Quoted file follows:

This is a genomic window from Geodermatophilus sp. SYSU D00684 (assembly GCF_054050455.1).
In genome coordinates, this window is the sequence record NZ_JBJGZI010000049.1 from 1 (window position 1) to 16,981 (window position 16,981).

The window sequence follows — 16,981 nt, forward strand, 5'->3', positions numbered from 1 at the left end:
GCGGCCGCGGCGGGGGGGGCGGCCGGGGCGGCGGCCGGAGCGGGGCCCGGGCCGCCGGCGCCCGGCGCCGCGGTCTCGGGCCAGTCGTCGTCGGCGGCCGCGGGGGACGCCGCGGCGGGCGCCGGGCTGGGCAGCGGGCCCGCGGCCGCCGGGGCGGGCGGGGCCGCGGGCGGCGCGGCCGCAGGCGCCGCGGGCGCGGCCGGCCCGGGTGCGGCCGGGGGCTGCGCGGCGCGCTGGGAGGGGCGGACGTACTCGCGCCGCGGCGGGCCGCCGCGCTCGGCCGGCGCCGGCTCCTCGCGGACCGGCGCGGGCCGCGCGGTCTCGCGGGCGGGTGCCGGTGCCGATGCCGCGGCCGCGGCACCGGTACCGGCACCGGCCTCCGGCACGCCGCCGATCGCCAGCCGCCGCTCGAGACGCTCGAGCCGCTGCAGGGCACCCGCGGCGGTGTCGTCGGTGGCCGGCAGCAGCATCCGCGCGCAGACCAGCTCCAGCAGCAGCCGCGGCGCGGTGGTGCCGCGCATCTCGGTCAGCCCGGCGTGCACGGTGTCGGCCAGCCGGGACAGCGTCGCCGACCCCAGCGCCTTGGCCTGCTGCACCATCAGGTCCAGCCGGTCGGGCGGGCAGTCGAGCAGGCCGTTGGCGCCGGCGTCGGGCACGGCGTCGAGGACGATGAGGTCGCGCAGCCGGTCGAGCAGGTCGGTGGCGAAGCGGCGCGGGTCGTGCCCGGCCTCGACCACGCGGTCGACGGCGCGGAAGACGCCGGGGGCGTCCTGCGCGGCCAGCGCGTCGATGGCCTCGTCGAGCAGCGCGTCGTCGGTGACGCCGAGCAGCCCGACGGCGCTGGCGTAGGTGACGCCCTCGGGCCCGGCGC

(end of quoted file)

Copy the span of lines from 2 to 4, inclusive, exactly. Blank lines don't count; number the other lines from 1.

In genome coordinates, this window is the sequence record NZ_JBJGZI010000049.1 from 1 (window position 1) to 16,981 (window position 16,981).

The window sequence follows — 16,981 nt, forward strand, 5'->3', positions numbered from 1 at the left end:
GCGGCCGCGGCGGGGGGGGCGGCCGGGGCGGCGGCCGGAGCGGGGCCCGGGCCGCCGGCGCCCGGCGCCGCGGTCTCGGGCCAGTCGTCGTCGGCGGCCGCGGGGGACGCCGCGGCGGGCGCCGGGCTGGGCAGCGGGCCCGCGGCCGCCGGGGCGGGCGGGGCCGCGGGCGGCGCGGCCGCAGGCGCCGCGGGCGCGGCCGGCCCGGGTGCGGCCGGGGGCTGCGCGGCGCGCTGGGAGGGGCGGACGTACTCGCGCCGCGGCGGGCCGCCGCGCTCGGCCGGCGCCGGCTCCTCGCGGACCGGCGCGGGCCGCGCGGTCTCGCGGGCGGGTGCCGGTGCCGATGCCGCGGCCGCGGCACCGGTACCGGCACCGGCCTCCGGCACGCCGCCGATCGCCAGCCGCCGCTCGAGACGCTCGAGCCGCTGCAGGGCACCCGCGGCGGTGTCGTCGGTGGCCGGCAGCAGCATCCGCGCGCAGACCAGCTCCAGCAGCAGCCGCGGCGCGGTGGTGCCGCGCATCTCGGTCAGCCCGGCGTGCACGGTGTCGGCCAGCCGGGACAGCGTCGCCGACCCCAGCGCCTTGGCCTGCTGCACCATCAGGTCCAGCCGGTCGGGCGGGCAGTCGAGCAGGCCGTTGGCGCCGGCGTCGGGCACGGCGTCGAGGACGATGAGGTCGCGCAGCCGGTCGAGCAGGTCGGTGGCGAAGCGGCGCGGGTCGTGCCCGGCCTCGACCACGCGGTCGACGGCGCGGAAGACGCCGGGGGCGTCCTGCGCGGCCAGCGCGTCGATGGCCTCGTCGAGCAGCGCGTCGTCGGTGACGCCGAGCAGCCCGACGGCGCTGGCGTAGGTGACGCCCTCGGGCCCGGCGC